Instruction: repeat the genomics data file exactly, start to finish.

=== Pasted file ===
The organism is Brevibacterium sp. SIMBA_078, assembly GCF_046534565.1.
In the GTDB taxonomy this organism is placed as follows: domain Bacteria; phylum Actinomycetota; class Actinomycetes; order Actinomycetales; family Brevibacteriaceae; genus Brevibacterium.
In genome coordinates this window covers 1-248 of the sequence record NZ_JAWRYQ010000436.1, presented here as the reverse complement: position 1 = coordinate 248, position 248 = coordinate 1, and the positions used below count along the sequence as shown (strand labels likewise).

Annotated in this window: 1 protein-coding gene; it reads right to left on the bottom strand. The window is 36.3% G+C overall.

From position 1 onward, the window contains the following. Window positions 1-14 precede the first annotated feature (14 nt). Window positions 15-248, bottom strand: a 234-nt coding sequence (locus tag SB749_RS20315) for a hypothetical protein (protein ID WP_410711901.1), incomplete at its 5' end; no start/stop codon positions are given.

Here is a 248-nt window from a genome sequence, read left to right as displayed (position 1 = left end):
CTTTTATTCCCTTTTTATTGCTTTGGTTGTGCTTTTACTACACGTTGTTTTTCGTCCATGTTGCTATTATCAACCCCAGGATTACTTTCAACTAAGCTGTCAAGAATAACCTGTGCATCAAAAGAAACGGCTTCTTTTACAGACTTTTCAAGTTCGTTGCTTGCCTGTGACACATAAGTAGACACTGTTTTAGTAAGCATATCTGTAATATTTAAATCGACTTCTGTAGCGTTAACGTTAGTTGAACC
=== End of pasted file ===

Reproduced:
The organism is Brevibacterium sp. SIMBA_078, assembly GCF_046534565.1.
In the GTDB taxonomy this organism is placed as follows: domain Bacteria; phylum Actinomycetota; class Actinomycetes; order Actinomycetales; family Brevibacteriaceae; genus Brevibacterium.
In genome coordinates this window covers 1-248 of the sequence record NZ_JAWRYQ010000436.1, presented here as the reverse complement: position 1 = coordinate 248, position 248 = coordinate 1, and the positions used below count along the sequence as shown (strand labels likewise).

Annotated in this window: 1 protein-coding gene; it reads right to left on the bottom strand. The window is 36.3% G+C overall.

From position 1 onward, the window contains the following. Window positions 1-14 precede the first annotated feature (14 nt). Window positions 15-248, bottom strand: a 234-nt coding sequence (locus tag SB749_RS20315) for a hypothetical protein (protein ID WP_410711901.1), incomplete at its 5' end; no start/stop codon positions are given.

Here is a 248-nt window from a genome sequence, read left to right as displayed (position 1 = left end):
CTTTTATTCCCTTTTTATTGCTTTGGTTGTGCTTTTACTACACGTTGTTTTTCGTCCATGTTGCTATTATCAACCCCAGGATTACTTTCAACTAAGCTGTCAAGAATAACCTGTGCATCAAAAGAAACGGCTTCTTTTACAGACTTTTCAAGTTCGTTGCTTGCCTGTGACACATAAGTAGACACTGTTTTAGTAAGCATATCTGTAATATTTAAATCGACTTCTGTAGCGTTAACGTTAGTTGAACC